Bank of America. Bank of America saw the largest absolute increase in fossil financing last year with an increase of $13.1 billion USD, and is the third largest contributor to fracked oil and gas with an investment of $30.267 billion USD between 2016 to 2019. © Katherine Cheng. May 8, 2020.

Explosive Water from Fracking in the USA. Sherrie Vargson ignites the water coming out of her kitchen faucet in Pennsylvania. Methane in her well, just 100 feet from her house, has damaged her health. © Les Stone/Greenpeace. April 18, 2012.


China Construction Bank. Coal mine funding remains dominated by Chinese banks, with more than 65% of the power supply in China coming from coal and 72% of coal plants outside of China being financed by Chinese banks. In a scramble to recover an economy that has been stunted by Covid-19, a wave of new coal-powered projects has been approved in the first quarter. As the world’s number one coal mining funder, the China Construction Bank has provided a total of $13.2 billion USD to coal mining companies between 2016 and 2019. © Katherine Cheng. May 8, 2020.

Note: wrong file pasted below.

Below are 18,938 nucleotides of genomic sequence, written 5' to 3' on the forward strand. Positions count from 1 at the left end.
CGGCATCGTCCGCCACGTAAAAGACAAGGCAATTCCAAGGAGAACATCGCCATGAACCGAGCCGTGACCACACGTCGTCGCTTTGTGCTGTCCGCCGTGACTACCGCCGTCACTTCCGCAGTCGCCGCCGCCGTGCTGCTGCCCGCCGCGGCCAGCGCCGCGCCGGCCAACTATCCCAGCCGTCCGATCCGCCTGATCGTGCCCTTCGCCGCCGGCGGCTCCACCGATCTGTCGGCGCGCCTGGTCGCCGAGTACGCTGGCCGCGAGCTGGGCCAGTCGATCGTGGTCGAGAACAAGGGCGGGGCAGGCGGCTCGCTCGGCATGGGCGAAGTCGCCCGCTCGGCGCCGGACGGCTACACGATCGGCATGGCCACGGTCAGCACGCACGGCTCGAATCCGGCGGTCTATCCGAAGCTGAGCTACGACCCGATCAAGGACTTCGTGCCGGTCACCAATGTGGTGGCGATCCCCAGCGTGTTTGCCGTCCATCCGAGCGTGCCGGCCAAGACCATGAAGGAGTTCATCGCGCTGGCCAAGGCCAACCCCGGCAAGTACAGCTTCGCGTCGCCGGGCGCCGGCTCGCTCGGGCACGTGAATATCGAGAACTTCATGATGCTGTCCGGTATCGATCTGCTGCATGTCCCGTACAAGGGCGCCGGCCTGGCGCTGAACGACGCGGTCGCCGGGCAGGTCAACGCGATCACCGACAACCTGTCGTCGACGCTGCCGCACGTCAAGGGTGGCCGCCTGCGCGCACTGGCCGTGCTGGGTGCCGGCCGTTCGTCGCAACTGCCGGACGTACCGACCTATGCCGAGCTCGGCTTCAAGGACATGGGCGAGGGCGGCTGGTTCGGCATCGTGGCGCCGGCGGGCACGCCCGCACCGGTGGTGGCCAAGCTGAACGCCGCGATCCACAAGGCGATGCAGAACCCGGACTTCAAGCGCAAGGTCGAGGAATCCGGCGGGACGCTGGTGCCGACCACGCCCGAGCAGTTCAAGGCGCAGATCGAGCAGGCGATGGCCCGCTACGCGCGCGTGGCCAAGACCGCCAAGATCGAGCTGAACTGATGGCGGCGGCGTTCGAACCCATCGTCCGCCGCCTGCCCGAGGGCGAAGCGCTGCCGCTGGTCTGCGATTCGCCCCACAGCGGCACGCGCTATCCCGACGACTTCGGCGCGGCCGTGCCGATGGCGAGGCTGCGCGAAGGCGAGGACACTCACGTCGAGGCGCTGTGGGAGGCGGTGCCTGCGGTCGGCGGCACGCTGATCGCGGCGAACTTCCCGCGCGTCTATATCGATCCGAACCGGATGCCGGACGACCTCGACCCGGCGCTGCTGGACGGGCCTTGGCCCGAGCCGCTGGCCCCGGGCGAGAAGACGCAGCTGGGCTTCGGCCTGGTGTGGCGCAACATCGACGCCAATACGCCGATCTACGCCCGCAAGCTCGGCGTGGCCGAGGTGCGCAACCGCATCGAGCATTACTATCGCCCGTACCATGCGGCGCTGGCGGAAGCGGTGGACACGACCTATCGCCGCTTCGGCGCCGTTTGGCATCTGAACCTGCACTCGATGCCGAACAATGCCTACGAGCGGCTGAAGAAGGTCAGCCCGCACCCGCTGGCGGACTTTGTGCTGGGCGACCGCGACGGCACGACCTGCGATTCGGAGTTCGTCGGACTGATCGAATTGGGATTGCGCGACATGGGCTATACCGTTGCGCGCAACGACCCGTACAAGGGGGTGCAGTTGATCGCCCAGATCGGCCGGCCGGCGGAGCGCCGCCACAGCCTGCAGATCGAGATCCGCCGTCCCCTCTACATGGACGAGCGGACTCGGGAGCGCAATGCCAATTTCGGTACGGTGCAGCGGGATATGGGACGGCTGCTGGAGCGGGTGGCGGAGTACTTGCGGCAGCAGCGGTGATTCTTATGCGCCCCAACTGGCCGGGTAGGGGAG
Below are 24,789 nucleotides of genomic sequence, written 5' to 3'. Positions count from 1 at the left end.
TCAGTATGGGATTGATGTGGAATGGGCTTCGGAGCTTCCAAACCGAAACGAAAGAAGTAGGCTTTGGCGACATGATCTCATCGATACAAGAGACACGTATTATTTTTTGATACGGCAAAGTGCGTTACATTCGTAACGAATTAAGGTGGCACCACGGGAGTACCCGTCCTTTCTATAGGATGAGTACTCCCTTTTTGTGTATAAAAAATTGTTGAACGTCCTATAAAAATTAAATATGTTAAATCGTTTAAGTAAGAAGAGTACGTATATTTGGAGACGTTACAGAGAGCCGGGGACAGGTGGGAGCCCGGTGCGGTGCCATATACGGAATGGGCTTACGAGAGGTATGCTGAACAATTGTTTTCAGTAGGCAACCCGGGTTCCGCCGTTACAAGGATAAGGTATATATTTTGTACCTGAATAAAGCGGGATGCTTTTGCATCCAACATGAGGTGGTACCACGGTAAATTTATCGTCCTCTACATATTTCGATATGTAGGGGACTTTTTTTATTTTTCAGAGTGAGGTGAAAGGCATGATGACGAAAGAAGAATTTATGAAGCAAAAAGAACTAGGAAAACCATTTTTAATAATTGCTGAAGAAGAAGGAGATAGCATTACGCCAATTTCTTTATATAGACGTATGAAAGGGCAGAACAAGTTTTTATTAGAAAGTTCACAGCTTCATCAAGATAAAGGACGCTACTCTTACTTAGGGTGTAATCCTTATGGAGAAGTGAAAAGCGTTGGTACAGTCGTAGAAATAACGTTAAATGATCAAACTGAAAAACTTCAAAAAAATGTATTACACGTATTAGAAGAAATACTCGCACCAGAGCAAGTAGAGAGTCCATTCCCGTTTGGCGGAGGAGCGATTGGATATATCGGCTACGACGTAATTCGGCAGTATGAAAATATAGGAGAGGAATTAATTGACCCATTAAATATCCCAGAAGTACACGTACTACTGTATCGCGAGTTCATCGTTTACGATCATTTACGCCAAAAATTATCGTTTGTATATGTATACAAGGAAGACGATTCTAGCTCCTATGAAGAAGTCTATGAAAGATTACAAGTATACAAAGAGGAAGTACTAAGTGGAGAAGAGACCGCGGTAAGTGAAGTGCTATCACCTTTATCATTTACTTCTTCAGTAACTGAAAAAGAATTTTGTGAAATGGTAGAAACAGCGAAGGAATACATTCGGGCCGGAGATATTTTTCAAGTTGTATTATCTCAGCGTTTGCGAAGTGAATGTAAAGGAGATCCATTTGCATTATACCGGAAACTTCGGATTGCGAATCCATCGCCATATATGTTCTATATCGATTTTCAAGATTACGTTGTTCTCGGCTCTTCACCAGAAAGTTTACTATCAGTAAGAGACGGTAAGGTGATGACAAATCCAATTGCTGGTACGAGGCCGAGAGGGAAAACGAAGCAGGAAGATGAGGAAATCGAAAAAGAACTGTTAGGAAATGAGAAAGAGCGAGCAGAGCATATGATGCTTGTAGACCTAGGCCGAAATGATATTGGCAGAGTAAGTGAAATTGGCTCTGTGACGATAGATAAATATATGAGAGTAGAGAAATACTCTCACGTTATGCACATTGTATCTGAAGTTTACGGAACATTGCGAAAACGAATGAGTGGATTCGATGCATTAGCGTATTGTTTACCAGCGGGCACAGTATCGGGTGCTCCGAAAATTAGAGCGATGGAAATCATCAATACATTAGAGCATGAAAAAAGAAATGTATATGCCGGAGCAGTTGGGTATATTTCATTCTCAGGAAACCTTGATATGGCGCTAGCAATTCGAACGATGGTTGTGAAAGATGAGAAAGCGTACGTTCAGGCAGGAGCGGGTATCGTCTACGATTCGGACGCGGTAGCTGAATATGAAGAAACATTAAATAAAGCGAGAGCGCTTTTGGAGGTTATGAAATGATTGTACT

Industrial Waste Water in China. Waste water from an open-pit coal mine is discharged. The Yellow River, one of the longest and most iconic waterways in China, has been polluted due to the coal-processing plants nearby. © Lu Guang / Greenpeace. January 10, 2014.


Bank of China. Bank of China is China’s biggest fossil fuel funder since 2016, contributing a total of $83.767 billion to companies with fossil fuel investments since that time. Despite China’s vows to decrease reliance on coal back in 2017, the Chinese government seems to have been back-tracking on these promises since late 2019 and has become the largest funder of coal power projects abroad. © Katherine Cheng. May 8, 2020.

Herder and Sheep in Central Java. A shepherdess watches over her flock of sheep near a coal power plant. Coal powered plants emit a number of airborne toxins and pollutants such as mercury, lead, sulfur dioxide, nitrogen oxides, and heavy metals. © Kemal Jufri/Greenpeace. December 25, 2012.